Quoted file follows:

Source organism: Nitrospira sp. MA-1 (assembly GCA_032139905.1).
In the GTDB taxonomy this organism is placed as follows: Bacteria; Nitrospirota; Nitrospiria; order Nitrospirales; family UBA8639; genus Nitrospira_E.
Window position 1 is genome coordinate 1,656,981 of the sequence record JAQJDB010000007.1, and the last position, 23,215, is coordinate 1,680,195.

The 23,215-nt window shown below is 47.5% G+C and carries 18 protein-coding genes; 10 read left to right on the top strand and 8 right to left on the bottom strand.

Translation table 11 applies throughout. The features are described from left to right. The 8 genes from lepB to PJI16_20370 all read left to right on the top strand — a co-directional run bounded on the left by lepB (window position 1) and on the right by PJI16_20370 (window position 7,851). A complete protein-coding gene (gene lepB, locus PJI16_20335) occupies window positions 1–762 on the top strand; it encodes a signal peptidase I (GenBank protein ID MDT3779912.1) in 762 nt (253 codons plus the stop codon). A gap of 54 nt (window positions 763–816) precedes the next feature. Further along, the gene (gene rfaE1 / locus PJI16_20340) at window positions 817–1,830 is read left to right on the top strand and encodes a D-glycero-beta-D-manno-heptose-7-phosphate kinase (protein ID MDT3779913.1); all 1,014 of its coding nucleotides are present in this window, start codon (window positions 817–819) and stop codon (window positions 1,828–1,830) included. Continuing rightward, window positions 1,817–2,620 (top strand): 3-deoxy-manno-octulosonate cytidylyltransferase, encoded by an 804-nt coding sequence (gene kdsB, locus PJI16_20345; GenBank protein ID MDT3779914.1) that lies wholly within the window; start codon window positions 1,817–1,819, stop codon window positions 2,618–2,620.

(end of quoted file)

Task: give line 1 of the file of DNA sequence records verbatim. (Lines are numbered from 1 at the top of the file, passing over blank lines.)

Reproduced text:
Source organism: Nitrospira sp. MA-1 (assembly GCA_032139905.1).